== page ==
What You Need to Know about Sensor Poisons and Inhibitors

What You Need to Know about Sensor Poisons and Inhibitors

Ryan Thompson | Tuesday, November 5, 2019

The sensors inside your personal gas detector are meant to be exposed to toxic, corrosive, and explosive gases, but that doesn’t mean they are infallible. Chemicals and vapors from everyday cleaners and lubricants and other specialized chemicals can all act as sensor poisons or inhibitors to different sensor types.

The catalytic bead LEL sensor is one of the most susceptible to poisons and inhibitors. Catalytic bead LEL sensors are standard in many applications, so knowing what can act as a poison or inhibitor can be the difference between a fully-functioning monitor and one that might not alert you to the presence of a combustible gas.

The way catalytic bead LEL sensors detect gas is one of the main reasons they’re so susceptible to poisons and inhibitors. When a gas contacts the bead inside a catalytic bead sensor, the gas burns and the bead detects a change in temperature. This change in temperature is then translated into the reading you see on the screen of your gas monitor. When poisons and inhibitors come in contact with this bead, they can prevent the gas from burning, or may prevent it from burning as much as it would have, which can influence the readout on your gas monitor.

What are sensor poisons?

Sensor poisons are substances that adhere to a catalytic bead sensor and cause permanent damage that prevents it from functioning properly. Some of the most common poisons are silicone-based products (which can include common items like lotions and hair products), lubricants, gas additives, lead, and sulfur compounds. If any of these poisons come in contact with the heated catalytic bead, they instantly melt and adhere to the surface. Since this sensor now has a layer of the melted poison substance surrounding it, it is no longer able to burn and therefore detect any combustible gas hazards. Once these poisons encapsulate the catalytic bead, there is no way to remove them and the sensor must be replaced.

Some of the most common poisons are silicone-
based products, lubricants, gas additives, lead,
and sulfur compounds.

How do I know if a sensor is poisoned?

It’s important to regularly calibrate and bump test gas detectors to determine if the sensors are functioning properly. If you don’t regularly bump test or calibrate your gas detectors, you could find yourself in a dangerous situation. You could enter combustible environment, but not see any reading on your gas detector because the bead has been poisoned.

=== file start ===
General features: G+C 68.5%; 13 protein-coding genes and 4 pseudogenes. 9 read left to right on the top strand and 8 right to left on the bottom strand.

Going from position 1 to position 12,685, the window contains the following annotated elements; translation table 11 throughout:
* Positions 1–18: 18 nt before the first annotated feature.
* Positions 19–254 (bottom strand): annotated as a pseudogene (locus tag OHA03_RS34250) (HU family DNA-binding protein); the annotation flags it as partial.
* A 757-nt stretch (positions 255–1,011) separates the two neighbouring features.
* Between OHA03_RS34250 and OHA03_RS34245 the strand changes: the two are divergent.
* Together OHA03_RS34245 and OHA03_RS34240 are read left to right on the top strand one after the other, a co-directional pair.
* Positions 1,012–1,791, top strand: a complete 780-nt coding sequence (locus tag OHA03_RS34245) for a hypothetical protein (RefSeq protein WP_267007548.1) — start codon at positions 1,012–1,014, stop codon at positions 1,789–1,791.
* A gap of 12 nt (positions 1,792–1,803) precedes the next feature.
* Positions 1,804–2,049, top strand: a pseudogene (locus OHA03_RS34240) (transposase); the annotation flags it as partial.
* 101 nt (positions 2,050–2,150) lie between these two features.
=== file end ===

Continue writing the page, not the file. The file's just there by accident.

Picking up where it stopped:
If there is any chance that the LEL sensor may have been poisoned, calibrate it immediately to make sure it is working properly. If the sensor can read the calibration gas and provide a readout during this process, then it will be able to detect gas in the field. If the sensor is poisoned, it will not be able to read the calibration gas applied and will show a failed calibration.

What are sensor inhibitors?

Inhibitors, while not as destructive as poisons, still have a negative effect on the sensor. Inhibitors can desensitize the bead and may shorten its life span, but after a calibration and bump test, the sensor may still be usable. Some of the most common inhibitors are halogenated compounds as well as anything containing astatine, bromine, fluorine, chlorine, and iodine. If combustible gases and inhibitors are present at the same time, the catalytic bead sensor may not detect the combustible gas.

What should I do if a sensor has been exposed to inhibitors?

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If an instrument has been exposed to any inhibitors, calibrate it to be sure the instrument is still working. When the catalytic bead burns the gas from the calibration cylinder, it will also burn off some of the inhibiting material that may have been attached. If the bead is repeatedly desensitized by inhibitors, or comes in contact with a large quantity, it may not recover, resulting in a failed calibration.

In some cases, it may be obvious that the sensor was exposed to a poison or inhibitor—but not always. Many lubricants or silicone-based products come in spray form and can bounce off the surface they are applied to. If you are standing nearby with a gas detector, these products can easily come in contact with your personal gas detector. Many of these products also take some time to dry and release chemicals and vapors in the process. You must also consider storage. Just because a poison or inhibitor wasn’t applied directly to the instrument doesn’t mean that it may not have been exposed to something while in a tool box, storage locker, or anywhere else gas detection equipment may be stored.

The most common poisons and inhibitors are listed here, but there are more. Your best bet is to start each day with a calibration or bump test and calibrate your instrument any time you think it has come in contact with a potential poison or inhibitor.

How can I reduce the impact of poisons and inhibitors?

Catalytic bead LEL sensors are particularly susceptible to poisons and inhibitors, but other sensors are less so. Infrared sensors (IR) are not influenced by poisons or inhibitors, so in certain cases, switching to an IR sensor could simplify your gas detection. Hydrocarbon infrared (HC IR) sensors can detect a broad range of hydrocarbons and can be used in inert atmospheres, unlike catalytic bead LEL sensors. HC IR sensors are often used in confined space applications, areas where silicone particles are common (oil and gas), chemical refining, and any application with low oxygen levels. HC IR sensors are available for MX6 iBrid® six-gas monitors and Ventis® Pro5 Multi-Gas Monitors.

 

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